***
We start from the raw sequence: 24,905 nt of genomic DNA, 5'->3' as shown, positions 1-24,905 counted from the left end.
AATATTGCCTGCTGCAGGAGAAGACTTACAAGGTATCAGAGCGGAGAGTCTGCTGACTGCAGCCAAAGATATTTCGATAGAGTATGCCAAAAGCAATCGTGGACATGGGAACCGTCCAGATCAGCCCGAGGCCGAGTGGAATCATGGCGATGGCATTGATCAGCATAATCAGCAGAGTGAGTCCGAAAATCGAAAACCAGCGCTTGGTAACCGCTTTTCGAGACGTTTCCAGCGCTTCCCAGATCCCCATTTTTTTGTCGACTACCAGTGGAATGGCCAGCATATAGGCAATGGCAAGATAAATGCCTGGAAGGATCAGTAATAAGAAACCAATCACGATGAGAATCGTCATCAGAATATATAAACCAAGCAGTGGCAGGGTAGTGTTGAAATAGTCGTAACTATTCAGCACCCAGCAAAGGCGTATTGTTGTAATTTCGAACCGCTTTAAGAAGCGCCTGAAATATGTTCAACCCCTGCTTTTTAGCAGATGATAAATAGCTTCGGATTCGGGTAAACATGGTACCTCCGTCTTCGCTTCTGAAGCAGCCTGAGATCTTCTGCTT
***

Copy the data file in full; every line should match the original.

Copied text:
We start from the raw sequence: 24,905 nt of genomic DNA, 5'->3' as shown, positions 1-24,905 counted from the left end.
AATATTGCCTGCTGCAGGAGAAGACTTACAAGGTATCAGAGCGGAGAGTCTGCTGACTGCAGCCAAAGATATTTCGATAGAGTATGCCAAAAGCAATCGTGGACATGGGAACCGTCCAGATCAGCCCGAGGCCGAGTGGAATCATGGCGATGGCATTGATCAGCATAATCAGCAGAGTGAGTCCGAAAATCGAAAACCAGCGCTTGGTAACCGCTTTTCGAGACGTTTCCAGCGCTTCCCAGATCCCCATTTTTTTGTCGACTACCAGTGGAATGGCCAGCATATAGGCAATGGCAAGATAAATGCCTGGAAGGATCAGTAATAAGAAACCAATCACGATGAGAATCGTCATCAGAATATATAAACCAAGCAGTGGCAGGGTAGTGTTGAAATAGTCGTAACTATTCAGCACCCAGCAAAGGCGTATTGTTGTAATTTCGAACCGCTTTAAGAAGCGCCTGAAATATGTTCAACCCCTGCTTTTTAGCAGATGATAAATAGCTTCGGATTCGGGTAAACATGGTACCTCCGTCTTCGCTTCTGAAGCAGCCTGAGATCTTCTGCTT